New Dialogue on Valerie Tagwira’s novel

I just received my copy of the Weaver Press-published novel, The Uncertainty of Hope. The first two chapters I have read present a promising plot. What I have begun to notice is the uncertainty of language in the novel. The characters use the Shona language once in a while, then each Shona sentence is usually followed by its English equivalent. That’s a bit disturbing because it raises the issue of audience and how writing in English conflicts with the messages we are trying to convey. The writing becomes a bit journalistic, or anthropological, but then I say this because I spent those early UZ years arguing about African literature and the issue of language, and I am into revisionary Ngugism. I see what Tagwira is trying to do; I am just uncomfortable as I try to imagine what goes on in a writer’s mind when he or she faces the challenge of satisfying a foreign audience while attempting to serve a local readership, which rarely reads, cannot afford to read. I see myself writing a long paper on the double-consciousness of the writer and the production of linguistic uncertainty, possibly reacting to the syntactical dualities of character dialogue as possible forms of some type of literary double-speak (this word will grain a new shed of meaning) or apologia. The first review of Valerie Tagwira’s The Uncertainty of Hope will be featured at Mototi Litscapes.
Those who have read Yvonne Vera and Tsitsi Dangarembga should add Valerie Tagwira to their shelves. These Zimbabwean ladies make us proud just as Chimamanda Ngozie Adichie has made many readers proud. See Tagwira’s website.

Below is the dialogue that Ambrose and I have begun:
Ambrose Musiyiwa said…
I have read your comments on The Uncertainty of Hope and I look forward to reading your review.

Although your post is very short, you make allusions to concepts that are as engaging as they are diverse.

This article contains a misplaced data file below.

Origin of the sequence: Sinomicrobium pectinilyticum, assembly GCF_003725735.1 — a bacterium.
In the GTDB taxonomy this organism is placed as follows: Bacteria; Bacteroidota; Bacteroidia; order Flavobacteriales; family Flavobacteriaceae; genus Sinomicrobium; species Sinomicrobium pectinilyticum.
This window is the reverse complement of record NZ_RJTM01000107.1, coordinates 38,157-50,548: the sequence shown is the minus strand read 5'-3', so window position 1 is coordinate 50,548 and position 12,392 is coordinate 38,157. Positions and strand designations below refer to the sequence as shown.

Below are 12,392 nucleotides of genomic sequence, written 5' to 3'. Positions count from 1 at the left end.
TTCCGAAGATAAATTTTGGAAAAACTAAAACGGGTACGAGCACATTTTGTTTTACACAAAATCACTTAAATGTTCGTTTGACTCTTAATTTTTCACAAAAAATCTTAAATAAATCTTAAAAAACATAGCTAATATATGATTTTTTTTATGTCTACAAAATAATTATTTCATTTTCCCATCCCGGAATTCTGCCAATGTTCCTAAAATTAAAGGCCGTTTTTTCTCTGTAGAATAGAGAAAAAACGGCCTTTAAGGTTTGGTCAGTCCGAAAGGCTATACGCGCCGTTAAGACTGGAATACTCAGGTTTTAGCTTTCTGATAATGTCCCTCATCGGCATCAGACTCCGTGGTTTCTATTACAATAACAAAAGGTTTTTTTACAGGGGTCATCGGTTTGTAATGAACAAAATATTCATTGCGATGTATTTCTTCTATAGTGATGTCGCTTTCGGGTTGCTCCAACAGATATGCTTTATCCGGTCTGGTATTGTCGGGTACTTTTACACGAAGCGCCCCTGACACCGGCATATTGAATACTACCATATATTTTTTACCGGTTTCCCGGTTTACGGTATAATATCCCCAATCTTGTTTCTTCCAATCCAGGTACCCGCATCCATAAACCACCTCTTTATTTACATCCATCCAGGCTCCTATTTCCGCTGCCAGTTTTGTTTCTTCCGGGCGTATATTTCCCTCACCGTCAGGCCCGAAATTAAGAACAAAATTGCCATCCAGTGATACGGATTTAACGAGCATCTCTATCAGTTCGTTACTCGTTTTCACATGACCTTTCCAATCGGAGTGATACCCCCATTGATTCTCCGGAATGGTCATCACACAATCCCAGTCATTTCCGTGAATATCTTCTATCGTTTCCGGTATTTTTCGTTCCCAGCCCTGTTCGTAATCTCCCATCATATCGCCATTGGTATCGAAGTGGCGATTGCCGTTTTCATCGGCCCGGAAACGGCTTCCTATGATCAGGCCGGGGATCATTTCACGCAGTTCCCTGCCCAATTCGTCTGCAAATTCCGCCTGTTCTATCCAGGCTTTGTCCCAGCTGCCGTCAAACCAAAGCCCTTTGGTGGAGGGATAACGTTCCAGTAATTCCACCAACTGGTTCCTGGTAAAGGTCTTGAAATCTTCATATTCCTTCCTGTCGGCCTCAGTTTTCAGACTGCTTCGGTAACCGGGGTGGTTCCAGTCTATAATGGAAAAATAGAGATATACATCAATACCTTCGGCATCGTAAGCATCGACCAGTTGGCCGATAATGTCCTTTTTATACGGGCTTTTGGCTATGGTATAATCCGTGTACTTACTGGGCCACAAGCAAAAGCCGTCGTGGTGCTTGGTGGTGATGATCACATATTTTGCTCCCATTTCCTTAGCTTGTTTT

I also get the impression here that some of your comments are more about you as a reader, a blogger and a writer than they are about Valerie Tagwira’s novel. Which is as it should be.

The thing I found particularly challenging about your brief comment is that you refer to a lot of concepts but do not really define them or adequately relate any of them to The Uncertainty of Hope. You also sound self-contradictory in places.

For example, although you’ve only read the first two chapters of the novel, you describe the language used in the novel as indicating “uncertainty”. Is this a good thing or a bad thing? Does this uncertainty of language add to or take away from the story which the novel tells? Why do you say so?

You suggest that the manner in which language is used in the novel is “disturbing” and that it raises “the issue of audience”. You suggest that the fact that Tagwira uses Shona words and phrases in parts of her novel, this suggests that writing in English causes conflict between the writer and the message he/she is trying to convey. But aren’t all messages, regardless of the channel or medium that is used, aren’t they all like that? At work, at home, at school, when you are with others or when you are on your own,how many times have you asked yourself questions like: “Should I say this? Is this the right time? How best can I put this across? What’s the best word for this?”

You suggest that this conflict between the language used and the message, leads to writing that is “a bit journalistic or anthropological.” This is another fascinating but undefined concept. When a novel is “a bit journalistic” or “anthropological” what does it do? What does it not do? In what way is The Uncertainty of Hope “journalistic” or “anthropological”. Is this a good thing or a bad thing? Why do you say so?

You reveal that at the UZ you spent some years arguing about “African literature and the issue of language.” How do those arguments relate to The Uncertainty of Hope? Also, what is Ngugism? What is a revisionary Ngugist? And what would be the revisionary Ngugist’s take on the novel?

You say Tagwira is trying to satisfy a foreign audience as well as a local audience. While you tell us that the local audience “rarely reads, cannot afford to read”, you do not really define either the local audience or the foreign audience. Is the local audience the author’s family and relatives, school mates, colleagues, circle of friends, acquaintances, village/town folk or country men? What makes these the local audience? Bear in mind that the author was born in Zimbabwe, grew up there and went to school there but now lives and works in London. Which is the foreign audience? The one that doesn’t speak Shona? The one that doesn’t speak English? The one that lives outside Zimbabwe or outside Africa? The one that lives outside London and Europe? Why do you say so?

Also, how successfully or unsuccessfully does Tagwira manage to create a world that both the foreign and the local reader can relate to? Why do you say so?